Garcia's remaining motions require only brief mention. Garcia's request for witness statements, Giglio material, material that the Government may seek to introduce under Fed.R. Evid. material that may be introduced under Fed.R. Evid. 404(b), and Section 3500 material, is premature for the reasons stated by the Court in United States v. Dames, ___ F. Supp. 2d ___, 2005 WL 1812948, at *2 (S.D.N.Y. Aug. 2, 2005). The Government has committed to providing Giglio and Section 3500 material on the Friday before the Government witness is scheduled to testify, or earlier if more time is necessary to review that material. This schedule is consistent with accepted practice in this District and appears reasonable under the circumstances of the case. The Government has reaffirmed its continuing obligation to supply Brady material to all defendants, and has further committed to providing timely disclosure of expert and material admissible under Fed.R. Evid. 404(b) prior to trial, which is not scheduled to begin for more than three months. Garcia fails to provide any support for his contention that the Government should be required to turn over material that may be admissible under Fed.R. Evid. 607, 608, & 609 in advance of trial.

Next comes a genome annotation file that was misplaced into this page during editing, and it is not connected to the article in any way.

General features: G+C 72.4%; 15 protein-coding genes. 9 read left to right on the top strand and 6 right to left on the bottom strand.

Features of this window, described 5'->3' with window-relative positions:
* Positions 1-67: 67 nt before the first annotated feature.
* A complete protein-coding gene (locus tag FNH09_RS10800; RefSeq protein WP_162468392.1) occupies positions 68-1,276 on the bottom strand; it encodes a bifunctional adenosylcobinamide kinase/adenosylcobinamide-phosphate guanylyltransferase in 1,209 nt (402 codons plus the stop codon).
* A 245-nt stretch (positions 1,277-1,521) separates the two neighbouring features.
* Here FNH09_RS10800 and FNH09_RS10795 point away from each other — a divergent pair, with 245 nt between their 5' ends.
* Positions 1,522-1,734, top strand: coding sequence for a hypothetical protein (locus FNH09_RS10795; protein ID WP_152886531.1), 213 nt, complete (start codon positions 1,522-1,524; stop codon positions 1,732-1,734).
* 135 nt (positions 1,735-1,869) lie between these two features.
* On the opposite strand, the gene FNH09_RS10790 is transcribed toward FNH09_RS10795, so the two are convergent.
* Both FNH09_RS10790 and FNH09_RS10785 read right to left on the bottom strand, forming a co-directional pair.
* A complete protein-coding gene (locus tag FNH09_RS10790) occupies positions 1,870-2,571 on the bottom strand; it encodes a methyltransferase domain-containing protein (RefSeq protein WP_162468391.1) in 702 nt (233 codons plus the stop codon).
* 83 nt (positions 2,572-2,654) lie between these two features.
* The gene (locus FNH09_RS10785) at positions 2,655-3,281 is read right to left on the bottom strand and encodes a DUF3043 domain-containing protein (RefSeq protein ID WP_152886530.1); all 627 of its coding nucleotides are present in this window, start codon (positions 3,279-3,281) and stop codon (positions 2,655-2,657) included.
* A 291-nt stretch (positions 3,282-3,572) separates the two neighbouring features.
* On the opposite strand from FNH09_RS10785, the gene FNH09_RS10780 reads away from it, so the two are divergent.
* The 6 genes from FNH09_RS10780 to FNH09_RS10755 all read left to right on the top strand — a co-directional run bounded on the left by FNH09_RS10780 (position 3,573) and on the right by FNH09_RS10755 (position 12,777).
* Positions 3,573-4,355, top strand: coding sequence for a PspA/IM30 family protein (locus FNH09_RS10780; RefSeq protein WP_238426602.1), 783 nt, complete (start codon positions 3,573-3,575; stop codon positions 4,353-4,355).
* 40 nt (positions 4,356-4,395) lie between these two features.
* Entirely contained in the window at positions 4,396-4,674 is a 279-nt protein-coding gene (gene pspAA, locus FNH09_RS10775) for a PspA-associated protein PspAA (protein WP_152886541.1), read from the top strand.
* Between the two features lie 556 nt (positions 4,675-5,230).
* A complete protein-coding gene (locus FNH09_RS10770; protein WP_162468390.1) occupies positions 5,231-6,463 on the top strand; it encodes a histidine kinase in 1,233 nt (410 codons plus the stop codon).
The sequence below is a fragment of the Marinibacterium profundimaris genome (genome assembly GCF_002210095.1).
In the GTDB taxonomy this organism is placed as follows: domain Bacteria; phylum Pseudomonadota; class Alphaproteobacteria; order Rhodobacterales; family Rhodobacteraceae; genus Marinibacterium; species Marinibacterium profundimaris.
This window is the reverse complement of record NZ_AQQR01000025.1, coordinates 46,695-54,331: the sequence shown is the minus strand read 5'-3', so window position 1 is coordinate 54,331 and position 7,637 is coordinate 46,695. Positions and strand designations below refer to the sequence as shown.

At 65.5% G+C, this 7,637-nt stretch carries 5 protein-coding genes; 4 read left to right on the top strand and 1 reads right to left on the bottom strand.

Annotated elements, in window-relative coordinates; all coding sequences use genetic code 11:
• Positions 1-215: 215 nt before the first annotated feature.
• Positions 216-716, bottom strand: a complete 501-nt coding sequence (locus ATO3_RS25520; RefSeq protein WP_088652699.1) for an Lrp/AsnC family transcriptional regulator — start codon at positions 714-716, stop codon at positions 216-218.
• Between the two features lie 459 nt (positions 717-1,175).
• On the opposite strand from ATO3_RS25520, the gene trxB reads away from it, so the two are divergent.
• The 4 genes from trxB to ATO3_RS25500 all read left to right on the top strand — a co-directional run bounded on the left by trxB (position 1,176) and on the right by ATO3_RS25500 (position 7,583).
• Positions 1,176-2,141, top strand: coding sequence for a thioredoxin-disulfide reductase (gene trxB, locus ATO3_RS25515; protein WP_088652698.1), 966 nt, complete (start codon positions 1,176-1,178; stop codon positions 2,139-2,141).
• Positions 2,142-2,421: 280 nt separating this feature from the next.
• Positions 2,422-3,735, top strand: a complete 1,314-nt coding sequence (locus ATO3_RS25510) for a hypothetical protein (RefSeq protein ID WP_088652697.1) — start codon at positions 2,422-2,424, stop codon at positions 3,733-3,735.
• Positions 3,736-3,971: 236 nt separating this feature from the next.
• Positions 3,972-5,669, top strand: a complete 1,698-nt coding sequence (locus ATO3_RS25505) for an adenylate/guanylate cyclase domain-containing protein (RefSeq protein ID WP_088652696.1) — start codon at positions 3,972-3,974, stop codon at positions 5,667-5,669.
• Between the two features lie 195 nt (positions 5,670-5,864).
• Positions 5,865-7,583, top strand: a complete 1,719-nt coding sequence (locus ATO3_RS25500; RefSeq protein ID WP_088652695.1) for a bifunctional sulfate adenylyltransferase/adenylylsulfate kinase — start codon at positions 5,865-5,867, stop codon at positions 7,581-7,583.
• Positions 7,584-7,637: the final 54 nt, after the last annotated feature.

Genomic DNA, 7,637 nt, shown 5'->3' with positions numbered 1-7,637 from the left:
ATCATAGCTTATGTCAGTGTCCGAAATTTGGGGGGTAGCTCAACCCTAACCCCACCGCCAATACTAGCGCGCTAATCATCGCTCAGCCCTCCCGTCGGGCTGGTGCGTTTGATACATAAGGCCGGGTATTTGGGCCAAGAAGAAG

Garcia is not entitled to a bill of particulars. As the Court stated in Dames, a bill of particulars "is required `only where the charges of the indictment are so general that they do not advise the defendant of the specific acts of which he is accused.'" Id., at *3 (quoting United States v. Walsh, 194 F.3d 37, 47 (2d Cir. 1999)). The Court, upon review of the indictment, concludes that it adequately advises Garcia (and Bosch, to the extent he may be deemed to have joined in Garcia's motion), of the specific acts of which the alleged co-conspirators are accused. Garcia and Bosch are specifically alleged to have had a telephone conversation on September 9, 2004, in which Garcia asked Bosch to bring him heroin. Bosch is also accused of several other overt acts in connection with the conspiracy. The indictment's ...

Buy This Entire Record For $7.95

Download the entire decision to receive the complete text, official citation,
docket number, dissents and concurrences, and footnotes for this case.

Learn more about what you receive with purchase of this case.